Bulmachinery Enterprises Ltd. produces for the investment goods sector (mechanical and plant engineering), e.g. mining and mechanical engineering, power generation, cement and manufacturing industry, ferrous and non-ferrous metallurgy, crane construction and port facilities.
The factory building in Radomir, Bulgaria was constructed in the 1980s. This building was designed to meet the production requirements for the various industries and, to this day, its architecture remains unique in southeastern Europe.
After more than 35 years, leaks began to appear at different places on the roof. Once this state of affairs had worsened to the point that after «each rain there would be a couple days of more rain», as the foreman at «Bulmachinery Enterprises» put it, a complete renovation became urgently necessary.
Tyson Foods Inc. (TSN) recently required conversion work on their production facility in Noel, Mo. Although the roof was to be sealed with bitumen sheeting, the building owner specified that no welding was to be performed with an open flame on the roof. A specification the roofing company, Harness Roofing, could easily abide by using the BITUMAT B2 from Leister.
Occasionally even the most arid of regions can experience a downpour of rain. For this reason, flat roofs must be protected in the dry regions too. Inconceivable what may happen if the roof over the emergency room of the enormous Sheikh Khalifa Medical City complex were to leak. As everywhere else in the world, those responsible have put their full trust in Leister.
The well-known Austrian commercial firm Haberkorn Ulmer has had a new building erected in Leonding. The highly complex architectural structure is the first industrial firm in a newly established enterprise zone. It comprises an office section with a training and seminar area as well as a warehouse. The office facility is constructed with an ultra-low-energy design. It has hydronic radiant floor heating supplied with groundwater, ceiling cooling, permanent ventilation, daylight-controlled lighting and above-average insulation. This means it fulfills the "Minergie" standard.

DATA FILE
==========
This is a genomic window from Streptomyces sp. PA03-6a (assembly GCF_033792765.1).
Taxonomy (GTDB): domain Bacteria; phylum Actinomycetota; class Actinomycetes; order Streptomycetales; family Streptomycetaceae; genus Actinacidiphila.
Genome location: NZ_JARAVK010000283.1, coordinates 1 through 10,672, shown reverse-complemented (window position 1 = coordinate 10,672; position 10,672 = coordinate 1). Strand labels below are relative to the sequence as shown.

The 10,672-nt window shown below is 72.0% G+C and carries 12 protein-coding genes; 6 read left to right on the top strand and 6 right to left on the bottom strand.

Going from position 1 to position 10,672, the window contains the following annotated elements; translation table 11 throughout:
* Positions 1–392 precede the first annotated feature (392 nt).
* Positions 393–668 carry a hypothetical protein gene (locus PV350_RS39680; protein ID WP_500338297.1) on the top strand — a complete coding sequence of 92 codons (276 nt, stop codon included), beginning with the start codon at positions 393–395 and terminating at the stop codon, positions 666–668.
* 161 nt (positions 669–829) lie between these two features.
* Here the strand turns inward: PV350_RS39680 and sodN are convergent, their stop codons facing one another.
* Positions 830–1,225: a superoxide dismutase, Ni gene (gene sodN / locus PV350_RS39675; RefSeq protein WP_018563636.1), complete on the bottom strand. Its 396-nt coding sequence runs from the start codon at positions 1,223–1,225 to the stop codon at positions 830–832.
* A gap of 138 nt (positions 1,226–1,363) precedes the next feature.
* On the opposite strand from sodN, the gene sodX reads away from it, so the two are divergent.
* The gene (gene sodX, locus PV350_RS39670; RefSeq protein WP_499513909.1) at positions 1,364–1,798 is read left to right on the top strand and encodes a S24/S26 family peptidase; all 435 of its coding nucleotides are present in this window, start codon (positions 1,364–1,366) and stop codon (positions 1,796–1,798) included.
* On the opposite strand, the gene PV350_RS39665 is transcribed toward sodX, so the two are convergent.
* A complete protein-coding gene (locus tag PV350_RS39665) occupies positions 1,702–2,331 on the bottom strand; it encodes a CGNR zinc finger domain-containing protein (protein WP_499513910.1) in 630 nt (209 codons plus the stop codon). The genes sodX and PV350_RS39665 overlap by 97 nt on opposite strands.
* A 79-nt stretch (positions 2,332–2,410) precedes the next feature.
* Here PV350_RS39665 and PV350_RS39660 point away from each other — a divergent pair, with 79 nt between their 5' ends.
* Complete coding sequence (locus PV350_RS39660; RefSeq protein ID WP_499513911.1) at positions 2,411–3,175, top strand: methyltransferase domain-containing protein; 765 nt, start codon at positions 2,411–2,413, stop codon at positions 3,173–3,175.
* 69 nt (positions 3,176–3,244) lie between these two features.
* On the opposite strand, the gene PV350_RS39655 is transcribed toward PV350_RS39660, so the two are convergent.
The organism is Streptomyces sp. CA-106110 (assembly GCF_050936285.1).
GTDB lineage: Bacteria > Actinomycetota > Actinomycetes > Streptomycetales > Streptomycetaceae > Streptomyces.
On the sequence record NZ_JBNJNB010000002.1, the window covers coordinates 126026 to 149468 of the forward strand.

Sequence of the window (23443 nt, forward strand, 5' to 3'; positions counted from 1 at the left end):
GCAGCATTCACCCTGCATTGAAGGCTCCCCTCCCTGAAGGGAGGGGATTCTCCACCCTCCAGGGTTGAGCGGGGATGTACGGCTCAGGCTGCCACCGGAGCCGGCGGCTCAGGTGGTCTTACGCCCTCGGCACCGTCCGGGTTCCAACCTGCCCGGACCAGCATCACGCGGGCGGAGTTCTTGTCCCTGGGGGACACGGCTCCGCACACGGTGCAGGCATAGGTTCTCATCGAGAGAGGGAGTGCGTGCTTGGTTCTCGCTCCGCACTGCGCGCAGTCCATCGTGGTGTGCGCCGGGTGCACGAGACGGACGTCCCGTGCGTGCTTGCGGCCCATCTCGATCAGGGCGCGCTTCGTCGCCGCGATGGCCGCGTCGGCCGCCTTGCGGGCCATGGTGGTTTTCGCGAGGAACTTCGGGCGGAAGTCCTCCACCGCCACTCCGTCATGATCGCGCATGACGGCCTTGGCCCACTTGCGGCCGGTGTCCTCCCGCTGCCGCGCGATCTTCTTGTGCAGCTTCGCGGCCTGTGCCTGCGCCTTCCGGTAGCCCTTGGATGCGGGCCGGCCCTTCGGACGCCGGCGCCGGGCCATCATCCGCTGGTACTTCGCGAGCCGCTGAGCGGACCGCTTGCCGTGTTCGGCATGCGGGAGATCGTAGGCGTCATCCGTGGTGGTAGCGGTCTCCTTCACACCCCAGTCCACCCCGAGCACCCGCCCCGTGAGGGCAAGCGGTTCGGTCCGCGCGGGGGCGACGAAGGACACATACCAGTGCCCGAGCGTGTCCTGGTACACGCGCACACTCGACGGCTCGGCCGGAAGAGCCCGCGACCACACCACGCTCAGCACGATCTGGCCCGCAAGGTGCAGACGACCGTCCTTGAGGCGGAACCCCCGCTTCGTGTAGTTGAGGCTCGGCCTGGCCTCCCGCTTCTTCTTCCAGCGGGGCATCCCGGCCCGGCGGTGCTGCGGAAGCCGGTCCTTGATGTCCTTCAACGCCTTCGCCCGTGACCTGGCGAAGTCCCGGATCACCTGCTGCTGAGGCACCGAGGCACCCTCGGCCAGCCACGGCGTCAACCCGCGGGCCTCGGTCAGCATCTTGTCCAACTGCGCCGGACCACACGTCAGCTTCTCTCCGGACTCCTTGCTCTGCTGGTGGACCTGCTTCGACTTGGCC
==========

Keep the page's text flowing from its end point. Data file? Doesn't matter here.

Tennis is enjoying immense popularity. That holds true for Switzerland in particular. – Not only since the Swiss tennis star, Roger Federer, has been flying the flag for the Alpine nation throughout the world. The very good infrastructure is certainly one of the reasons for the prestige of tennis in Switzerland. Modern indoor tennis courts are springing up all over the country, allowing people to play all year round. One of them has just been finished, the Sports Core Belpmoos, near to Bern.
ProLogis, a top global provider of distribution facilities, in partnership with Portland General Electric, a leader in the charge on clean energy in Oregon, decided to add solar panels to the massive roofs atop seven ProLogis warehouses in Portland, Oregon. The panels would supply reliable, clean energy, which Portland General Electric could then distribute to its customers — essentially creating seven mini-power plants for the energy supplier.
Vietnam is an up-and-coming country. Above all, the comparatively low wages are among the important attractions for foreign companies. 60 % of the population is under 30, which means the potential labour force is correspondingly large. Moreover, this "Asian Tiger" also offers investors a very good tax environment. The domestic market itself is also becoming increasingly lucrative. All these are valid reasons that make Vietnam appealing as a production location.
The EPLF (Ecole Polytechnique Fédérale de Lausanne) is the confederate university of the French-speaking part of Switzerland. The “Rolex Learning Center” has been being built right next to the present-day campus over a three-year period. It will provide space for 700 students and teachers. In addition to a large library covering the history of science, exhibitions and conferences will take place. The complex also incorporates quiet areas and contact zones and catering facilities. The latest multimedia technology naturally has pride of place.
The massive 420,000-square-foot roof atop Food Services of America’s (FSA) Woodburn, Oregon, distribution center was falling apart. Seam failures on the ballasted roof were tearing as fast as 50 feet per week. The building, essentially a giant cooler that consistently hovers around -8 degrees Fahrenheit, needed a new, reliable roof to battle rising cooling costs and ensure the safety of materials and people inside.